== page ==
November 30, 2010

What Killed the Cave Bears?

Sometimes when I want to wallow in nostalgia for lost and long-ago times, I pull out a coffee-table photo book of paintings from Chauvet.

There is a sketch on the right, student work from L'Ecole des Beaux-Arts des Grottes, no doubt.

Such bears are long-gone, and while many would suspect that Cro-Magnon hunters with spears did them in, some scientists still seek other explanations for their disappearance.

Climate change? Housing shortage? High-tech tools are being deployed in the search for answers.

However, if the Cro-Mag boys killed one, they quite likely ate it. Did they make bear dumplings? Or did that recipe have to wait for the Neolithic, when, if you are in the Paul Shepard camp, you assert that everything went downhill.

November 29, 2010

Invasive Phragmites in Fountain Creek

If it isn't one thing, it's another. While the War on Tamarisk proceeds, an invasive variety of phragmites (a type of reed, say it in three syllables) is now potentially a problem in the Fountain Creek  drainage  around Pueblo.

(Photo by Chris McLean, Pueblo Chieftain)

The Emperor Norton Grape

The Hermanoff winery tasting room and delicatessen occupy this building.
A long time ago—three dogs ago—M. and I passed through Hermann, Missouri, after visiting my sister's farm in southeastern Missouri. We bought some white wine—most of the local wines were whites—and had a picnic.

Later, after the same sister moved up to Little Dixie (Randolph County), she took Dad and me to Les Bourgeois winery, and I discovered that Missouri did offer some drinkable reds (although it is indicative that Les Bourgeois' best-selling red, Riverboat Red, is described as "a tantalizing blend of raspberry and cherry aromas, this chilled sweet red dazzles the palate with rich layers of ripe fruit."

Cherry ... sweet ... ripe fruit. Uh, no thanks.

Last week, M. and I visited three Missouri wineries: Les Bourgeois, Adam Puchta, and Hermannhof, the latter two in the German immigrant-founded town of Hermann, whose wine-making history goes back to the first half of the 19th century. We also had a bottle of Stone Hill's Norton varietal wine one night at dinner.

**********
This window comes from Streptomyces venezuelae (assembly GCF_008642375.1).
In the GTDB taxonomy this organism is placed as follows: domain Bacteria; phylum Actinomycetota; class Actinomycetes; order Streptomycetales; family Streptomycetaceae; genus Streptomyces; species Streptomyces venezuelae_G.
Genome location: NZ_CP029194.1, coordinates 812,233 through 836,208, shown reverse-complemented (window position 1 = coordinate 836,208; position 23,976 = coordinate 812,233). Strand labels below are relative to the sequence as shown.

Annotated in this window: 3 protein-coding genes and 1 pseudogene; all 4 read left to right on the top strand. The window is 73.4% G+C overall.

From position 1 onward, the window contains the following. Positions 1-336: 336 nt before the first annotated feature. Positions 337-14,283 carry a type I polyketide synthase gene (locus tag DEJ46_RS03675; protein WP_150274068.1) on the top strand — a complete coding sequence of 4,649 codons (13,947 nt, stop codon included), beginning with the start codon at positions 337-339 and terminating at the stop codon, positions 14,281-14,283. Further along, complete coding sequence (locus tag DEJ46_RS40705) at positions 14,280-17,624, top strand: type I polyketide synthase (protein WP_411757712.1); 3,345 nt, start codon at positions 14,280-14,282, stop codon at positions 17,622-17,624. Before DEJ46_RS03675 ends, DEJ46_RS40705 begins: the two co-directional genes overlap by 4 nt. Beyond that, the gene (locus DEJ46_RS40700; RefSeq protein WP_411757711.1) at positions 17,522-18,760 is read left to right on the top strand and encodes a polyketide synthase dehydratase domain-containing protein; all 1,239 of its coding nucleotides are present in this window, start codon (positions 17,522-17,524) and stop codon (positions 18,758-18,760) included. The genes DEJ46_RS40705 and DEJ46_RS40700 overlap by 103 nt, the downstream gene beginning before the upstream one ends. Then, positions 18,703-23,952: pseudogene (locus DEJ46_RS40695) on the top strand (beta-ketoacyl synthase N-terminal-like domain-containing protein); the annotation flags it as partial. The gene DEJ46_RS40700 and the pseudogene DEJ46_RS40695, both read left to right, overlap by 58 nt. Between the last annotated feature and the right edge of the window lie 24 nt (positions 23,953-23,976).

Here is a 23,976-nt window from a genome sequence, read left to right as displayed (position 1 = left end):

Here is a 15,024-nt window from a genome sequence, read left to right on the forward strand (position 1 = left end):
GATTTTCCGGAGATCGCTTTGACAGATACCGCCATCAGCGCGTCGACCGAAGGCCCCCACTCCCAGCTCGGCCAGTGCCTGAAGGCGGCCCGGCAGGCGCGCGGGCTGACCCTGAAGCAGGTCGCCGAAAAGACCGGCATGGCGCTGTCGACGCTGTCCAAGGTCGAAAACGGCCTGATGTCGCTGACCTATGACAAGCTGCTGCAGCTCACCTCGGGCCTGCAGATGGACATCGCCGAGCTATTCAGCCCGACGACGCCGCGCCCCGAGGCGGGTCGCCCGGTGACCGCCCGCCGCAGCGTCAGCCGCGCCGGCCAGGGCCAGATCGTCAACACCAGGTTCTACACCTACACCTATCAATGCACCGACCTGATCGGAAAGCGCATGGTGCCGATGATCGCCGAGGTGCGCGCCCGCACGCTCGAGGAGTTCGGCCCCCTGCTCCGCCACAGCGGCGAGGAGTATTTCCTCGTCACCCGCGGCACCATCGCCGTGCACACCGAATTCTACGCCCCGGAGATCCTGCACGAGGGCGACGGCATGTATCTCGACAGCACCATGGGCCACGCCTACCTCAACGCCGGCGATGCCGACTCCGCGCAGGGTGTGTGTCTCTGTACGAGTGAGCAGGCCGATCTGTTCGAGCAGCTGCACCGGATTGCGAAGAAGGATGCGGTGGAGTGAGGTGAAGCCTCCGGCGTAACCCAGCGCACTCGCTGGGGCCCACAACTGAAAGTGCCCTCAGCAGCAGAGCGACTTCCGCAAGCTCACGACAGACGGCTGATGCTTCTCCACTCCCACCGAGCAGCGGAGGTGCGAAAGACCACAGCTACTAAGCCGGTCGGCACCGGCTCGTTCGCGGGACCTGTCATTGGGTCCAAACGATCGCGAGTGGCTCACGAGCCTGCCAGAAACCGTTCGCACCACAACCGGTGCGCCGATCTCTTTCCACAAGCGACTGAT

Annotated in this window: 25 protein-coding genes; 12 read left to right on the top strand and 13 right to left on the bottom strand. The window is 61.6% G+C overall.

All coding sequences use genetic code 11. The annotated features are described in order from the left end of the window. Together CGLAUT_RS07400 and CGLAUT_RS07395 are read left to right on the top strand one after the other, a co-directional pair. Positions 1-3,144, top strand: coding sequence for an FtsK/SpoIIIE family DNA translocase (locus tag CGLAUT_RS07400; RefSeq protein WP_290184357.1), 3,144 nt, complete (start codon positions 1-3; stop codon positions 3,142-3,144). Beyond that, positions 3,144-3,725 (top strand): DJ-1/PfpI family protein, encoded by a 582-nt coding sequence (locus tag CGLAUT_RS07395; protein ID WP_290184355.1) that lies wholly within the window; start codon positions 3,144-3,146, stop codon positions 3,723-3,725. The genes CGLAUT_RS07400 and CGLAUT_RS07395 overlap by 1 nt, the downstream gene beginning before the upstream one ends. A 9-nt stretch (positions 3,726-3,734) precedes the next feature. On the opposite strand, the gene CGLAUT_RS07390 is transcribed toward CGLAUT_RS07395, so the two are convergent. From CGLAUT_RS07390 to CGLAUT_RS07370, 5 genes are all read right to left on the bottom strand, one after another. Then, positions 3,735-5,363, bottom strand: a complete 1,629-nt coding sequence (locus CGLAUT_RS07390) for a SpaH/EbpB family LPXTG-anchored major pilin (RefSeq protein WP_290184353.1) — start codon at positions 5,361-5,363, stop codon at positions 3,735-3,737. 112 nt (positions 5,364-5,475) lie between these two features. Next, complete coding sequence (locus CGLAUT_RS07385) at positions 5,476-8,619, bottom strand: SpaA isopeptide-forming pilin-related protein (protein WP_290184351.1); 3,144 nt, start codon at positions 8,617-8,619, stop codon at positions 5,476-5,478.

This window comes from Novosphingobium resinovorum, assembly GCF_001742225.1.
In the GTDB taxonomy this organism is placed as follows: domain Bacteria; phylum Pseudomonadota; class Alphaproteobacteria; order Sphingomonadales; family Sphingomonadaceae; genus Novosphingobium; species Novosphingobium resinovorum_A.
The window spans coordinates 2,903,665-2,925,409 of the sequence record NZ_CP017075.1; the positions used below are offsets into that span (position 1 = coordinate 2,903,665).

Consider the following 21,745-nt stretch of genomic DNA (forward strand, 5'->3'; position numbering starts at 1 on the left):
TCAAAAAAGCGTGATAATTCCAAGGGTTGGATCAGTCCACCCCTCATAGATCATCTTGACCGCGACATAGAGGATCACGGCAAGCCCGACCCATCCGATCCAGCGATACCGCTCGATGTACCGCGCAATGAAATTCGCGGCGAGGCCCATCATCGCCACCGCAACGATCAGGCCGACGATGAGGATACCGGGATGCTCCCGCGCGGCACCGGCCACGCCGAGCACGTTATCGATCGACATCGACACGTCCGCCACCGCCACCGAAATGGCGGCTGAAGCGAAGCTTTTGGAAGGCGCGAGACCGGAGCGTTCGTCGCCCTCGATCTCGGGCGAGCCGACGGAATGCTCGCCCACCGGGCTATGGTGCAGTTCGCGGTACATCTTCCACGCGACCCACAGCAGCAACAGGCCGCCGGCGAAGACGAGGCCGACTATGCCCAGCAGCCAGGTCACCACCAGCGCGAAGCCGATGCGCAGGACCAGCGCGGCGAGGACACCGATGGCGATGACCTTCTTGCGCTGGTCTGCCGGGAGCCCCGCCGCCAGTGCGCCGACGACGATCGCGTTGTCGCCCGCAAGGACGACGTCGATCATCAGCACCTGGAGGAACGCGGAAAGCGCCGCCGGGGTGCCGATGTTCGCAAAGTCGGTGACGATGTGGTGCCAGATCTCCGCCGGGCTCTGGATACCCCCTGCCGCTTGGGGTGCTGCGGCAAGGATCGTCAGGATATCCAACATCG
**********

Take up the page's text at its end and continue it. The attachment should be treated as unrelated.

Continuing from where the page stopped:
All of these wineries' dry red wines rely on the Norton grape, grown by Thomas Jefferson at Monticello and introduced to Missouri around 1860.
Well adapted to sweltering Midwestern summers, the grape became very popular in the [Missouri] area. Several nurseries along the Mississippi River began selling seedlings, especially in and around the tiny town of Bushberg, just east of Pevely. Catalogs from 1870 proudly advertised Norton, which by that time had already become one of Missouri’s most popular grapes. 

In the 1920s, prohibition shut down the entire American wine industry. European wines regained preeminence on the world stage, a position they have been loath to relinquish ever since. But now, with American wine making a comeback, Norton is gaining momentum. “It has made a remarkable recovery,” noted Laszlo Kovacs of the Mid-America Viticulture and Enology Center, located in Mountain Grove, Mo. He specifically praised Norton as an “American grape that can be made into a premium-quality wine.” He’s not the only one in on this secret – today, Norton is the most widely planted red grape in the state.

We tasted Norton-based wines at all of these vineyards, and they all have a family resemblance. I lack the fancy vocabulary of a wine writer, but compared to the California wines that I am used to, the Nortons tasted "grape-ier" (My favorite was Adam Puchta's "Legacy.") It's not a bad taste, just different from the "big" California reds that I am used to.